copy
icon/buttons/copy
> UPDATE customers SET id = 1002 WHERE id = 1001;
pq: foreign key violation: value(s) [1001] in columns [id] referenced in table "orders"

The update to the referenced table returns an error because id = 1001 is referenced and the default foreign key action is enabled (ON UPDATE NO ACTION). However, id = 1234 is not referenced and can be updated:

copy
icon/buttons/copy
> UPDATE customers SET id = 1111 WHERE id = 1234;
copy
icon/buttons/copy
> SELECT * FROM customers;
+------+------------------------+
|  id  |         email          |
+------+------------------------+
| 1001 | a@co.tld               |
| 1111 | info@cockroachlabs.com |
+------+------------------------+

Now let's try to delete a referenced row:

copy
icon/buttons/copy
> DELETE FROM customers WHERE id = 1001;
pq: foreign key violation: value(s) [1001] in columns [id] referenced in table "orders"

Similarly, the deletion returns an error because id = 1001 is referenced and the default foreign key action is enabled (ON DELETE NO ACTION). However, id = 1111 is not referenced and can be deleted:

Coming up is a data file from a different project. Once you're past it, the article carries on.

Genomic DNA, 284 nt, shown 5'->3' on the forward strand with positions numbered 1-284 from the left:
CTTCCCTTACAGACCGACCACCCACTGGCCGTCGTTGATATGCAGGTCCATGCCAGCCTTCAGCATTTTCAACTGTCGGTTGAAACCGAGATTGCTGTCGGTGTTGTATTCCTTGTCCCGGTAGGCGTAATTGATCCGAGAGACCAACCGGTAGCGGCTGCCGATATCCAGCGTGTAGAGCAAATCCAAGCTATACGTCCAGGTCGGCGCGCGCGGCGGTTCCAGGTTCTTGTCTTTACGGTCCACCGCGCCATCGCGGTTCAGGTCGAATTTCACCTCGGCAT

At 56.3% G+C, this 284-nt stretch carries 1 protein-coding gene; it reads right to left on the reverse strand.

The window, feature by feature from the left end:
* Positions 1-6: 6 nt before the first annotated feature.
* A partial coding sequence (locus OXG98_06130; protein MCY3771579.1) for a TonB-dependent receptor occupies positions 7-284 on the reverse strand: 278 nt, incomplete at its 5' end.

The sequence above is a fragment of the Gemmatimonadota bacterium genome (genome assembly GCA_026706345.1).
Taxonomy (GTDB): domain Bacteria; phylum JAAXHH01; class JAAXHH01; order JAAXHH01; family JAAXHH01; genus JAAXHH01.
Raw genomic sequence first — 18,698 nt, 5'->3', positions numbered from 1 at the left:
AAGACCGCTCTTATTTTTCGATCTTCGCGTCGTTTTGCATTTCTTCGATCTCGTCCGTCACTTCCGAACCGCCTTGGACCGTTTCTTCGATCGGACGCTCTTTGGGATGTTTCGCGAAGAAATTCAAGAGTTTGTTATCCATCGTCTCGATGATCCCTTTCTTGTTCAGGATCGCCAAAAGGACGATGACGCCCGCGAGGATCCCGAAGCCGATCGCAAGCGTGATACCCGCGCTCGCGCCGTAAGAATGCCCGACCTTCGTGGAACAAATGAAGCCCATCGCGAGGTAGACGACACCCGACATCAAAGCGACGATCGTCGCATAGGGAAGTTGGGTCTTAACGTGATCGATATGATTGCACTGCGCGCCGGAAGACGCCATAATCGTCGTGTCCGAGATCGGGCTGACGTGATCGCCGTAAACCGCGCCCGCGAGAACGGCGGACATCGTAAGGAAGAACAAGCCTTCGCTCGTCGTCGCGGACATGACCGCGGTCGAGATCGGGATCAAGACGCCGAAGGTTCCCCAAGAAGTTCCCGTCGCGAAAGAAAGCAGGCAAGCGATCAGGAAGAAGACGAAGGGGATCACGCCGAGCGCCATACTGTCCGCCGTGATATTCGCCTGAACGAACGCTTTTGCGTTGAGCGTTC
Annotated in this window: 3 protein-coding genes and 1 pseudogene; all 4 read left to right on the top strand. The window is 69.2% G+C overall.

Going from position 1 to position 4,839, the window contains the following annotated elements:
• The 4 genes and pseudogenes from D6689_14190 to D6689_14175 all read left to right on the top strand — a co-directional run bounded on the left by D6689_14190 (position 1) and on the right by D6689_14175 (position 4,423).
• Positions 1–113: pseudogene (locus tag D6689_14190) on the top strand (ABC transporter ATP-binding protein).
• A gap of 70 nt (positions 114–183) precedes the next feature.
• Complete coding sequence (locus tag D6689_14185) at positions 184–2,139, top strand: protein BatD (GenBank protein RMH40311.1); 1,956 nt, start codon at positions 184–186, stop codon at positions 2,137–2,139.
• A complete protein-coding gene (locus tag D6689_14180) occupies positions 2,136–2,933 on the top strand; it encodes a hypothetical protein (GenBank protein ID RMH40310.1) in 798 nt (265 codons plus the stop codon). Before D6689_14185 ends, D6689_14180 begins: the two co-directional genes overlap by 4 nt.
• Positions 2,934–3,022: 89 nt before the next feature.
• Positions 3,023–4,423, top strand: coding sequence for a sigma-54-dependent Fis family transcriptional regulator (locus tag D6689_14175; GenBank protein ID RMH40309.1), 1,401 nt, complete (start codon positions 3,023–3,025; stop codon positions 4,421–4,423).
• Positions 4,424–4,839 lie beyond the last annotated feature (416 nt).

copy
icon/buttons/copy
> DELETE FROM customers WHERE id = 1111;
copy
icon/buttons/copy
> SELECT * FROM customers;
+------+----------+
|  id  |  email   |
+------+----------+
| 1001 | a@co.tld |
+------+----------+

Use a Foreign Key Constraint with CASCADE New in v2.0

In this example, we'll create a table with a foreign key constraint with the foreign key actions ON UPDATE CASCADE and ON DELETE CASCADE.

First, create the referenced table:

copy
icon/buttons/copy
> CREATE TABLE customers_2 (
    id INT PRIMARY KEY
  );

Then, create the referencing table:

copy
icon/buttons/copy
> CREATE TABLE orders_2 (
    id INT PRIMARY KEY,
    customer_id INT REFERENCES customers_2(id) ON UPDATE CASCADE ON DELETE CASCADE
  );

Insert a few records into the referenced table:

copy
icon/buttons/copy
> INSERT INTO customers_2 VALUES (1), (2), (3);

Insert some records into the referencing table:

copy
icon/buttons/copy
> INSERT INTO orders_2 VALUES (100,1), (101,2), (102,3), (103,1);

Now, let's update an id in the referenced table:

copy
icon/buttons/copy
> UPDATE customers_2 SET id = 23 WHERE id = 1;
copy
icon/buttons/copy
> SELECT * FROM customers_2;
+----+
| id |
+----+
|  2 |
|  3 |
| 23 |
+----+
copy
icon/buttons/copy
> SELECT * FROM orders_2;
+-----+--------------+
| id  | customers_id |
+-----+--------------+
| 100 |           23 |
| 101 |            2 |
| 102 |            3 |
| 103 |           23 |
+-----+--------------+